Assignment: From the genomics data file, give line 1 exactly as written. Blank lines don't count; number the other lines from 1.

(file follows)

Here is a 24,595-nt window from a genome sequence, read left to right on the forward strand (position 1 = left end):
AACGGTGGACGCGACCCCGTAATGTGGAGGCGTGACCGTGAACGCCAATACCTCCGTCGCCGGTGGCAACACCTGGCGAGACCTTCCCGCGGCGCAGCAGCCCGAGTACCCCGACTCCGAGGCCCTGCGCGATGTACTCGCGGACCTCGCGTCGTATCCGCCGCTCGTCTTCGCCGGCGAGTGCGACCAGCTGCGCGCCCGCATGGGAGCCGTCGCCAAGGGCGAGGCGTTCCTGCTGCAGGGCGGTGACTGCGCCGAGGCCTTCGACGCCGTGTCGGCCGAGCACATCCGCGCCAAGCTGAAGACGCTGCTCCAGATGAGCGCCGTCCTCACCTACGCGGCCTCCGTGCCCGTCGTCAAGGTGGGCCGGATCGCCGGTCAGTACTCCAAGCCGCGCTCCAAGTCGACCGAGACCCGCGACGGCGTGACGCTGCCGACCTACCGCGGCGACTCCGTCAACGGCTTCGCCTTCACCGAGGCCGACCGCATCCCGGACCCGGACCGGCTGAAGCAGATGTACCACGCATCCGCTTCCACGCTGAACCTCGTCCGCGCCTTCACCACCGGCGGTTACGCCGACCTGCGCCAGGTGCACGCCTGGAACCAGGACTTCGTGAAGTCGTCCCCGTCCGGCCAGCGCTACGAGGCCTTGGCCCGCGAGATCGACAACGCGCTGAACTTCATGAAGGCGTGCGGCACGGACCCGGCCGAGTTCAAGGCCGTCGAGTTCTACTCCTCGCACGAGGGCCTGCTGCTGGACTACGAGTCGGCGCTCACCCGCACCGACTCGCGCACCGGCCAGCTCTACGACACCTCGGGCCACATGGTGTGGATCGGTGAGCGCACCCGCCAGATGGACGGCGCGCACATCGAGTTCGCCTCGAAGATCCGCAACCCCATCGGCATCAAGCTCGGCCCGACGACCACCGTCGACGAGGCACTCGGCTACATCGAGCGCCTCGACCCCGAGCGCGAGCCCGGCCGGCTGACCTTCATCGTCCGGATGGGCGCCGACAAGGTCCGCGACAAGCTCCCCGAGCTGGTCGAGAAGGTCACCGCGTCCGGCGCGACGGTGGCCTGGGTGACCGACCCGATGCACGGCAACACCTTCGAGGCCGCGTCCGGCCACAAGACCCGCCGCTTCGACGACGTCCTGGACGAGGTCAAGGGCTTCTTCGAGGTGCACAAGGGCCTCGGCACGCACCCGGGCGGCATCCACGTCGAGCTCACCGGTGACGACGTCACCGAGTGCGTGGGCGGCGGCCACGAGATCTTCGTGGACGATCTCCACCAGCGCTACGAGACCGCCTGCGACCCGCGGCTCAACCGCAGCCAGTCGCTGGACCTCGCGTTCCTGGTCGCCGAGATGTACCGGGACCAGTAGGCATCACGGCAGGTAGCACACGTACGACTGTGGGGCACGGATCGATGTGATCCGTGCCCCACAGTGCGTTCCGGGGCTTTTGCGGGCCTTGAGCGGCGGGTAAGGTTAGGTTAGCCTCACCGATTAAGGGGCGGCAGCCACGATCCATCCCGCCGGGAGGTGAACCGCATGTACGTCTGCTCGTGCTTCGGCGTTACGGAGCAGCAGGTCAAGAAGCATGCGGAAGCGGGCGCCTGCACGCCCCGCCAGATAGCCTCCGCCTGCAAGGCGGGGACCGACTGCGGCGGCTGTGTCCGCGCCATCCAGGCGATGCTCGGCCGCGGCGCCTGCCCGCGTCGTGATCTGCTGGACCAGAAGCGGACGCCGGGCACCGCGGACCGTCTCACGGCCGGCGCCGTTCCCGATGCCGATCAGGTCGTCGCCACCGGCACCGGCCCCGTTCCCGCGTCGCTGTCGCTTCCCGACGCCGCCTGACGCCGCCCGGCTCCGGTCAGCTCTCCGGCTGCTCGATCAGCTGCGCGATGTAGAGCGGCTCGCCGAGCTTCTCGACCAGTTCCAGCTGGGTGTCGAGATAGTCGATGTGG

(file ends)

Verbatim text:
Here is a 24,595-nt window from a genome sequence, read left to right on the forward strand (position 1 = left end):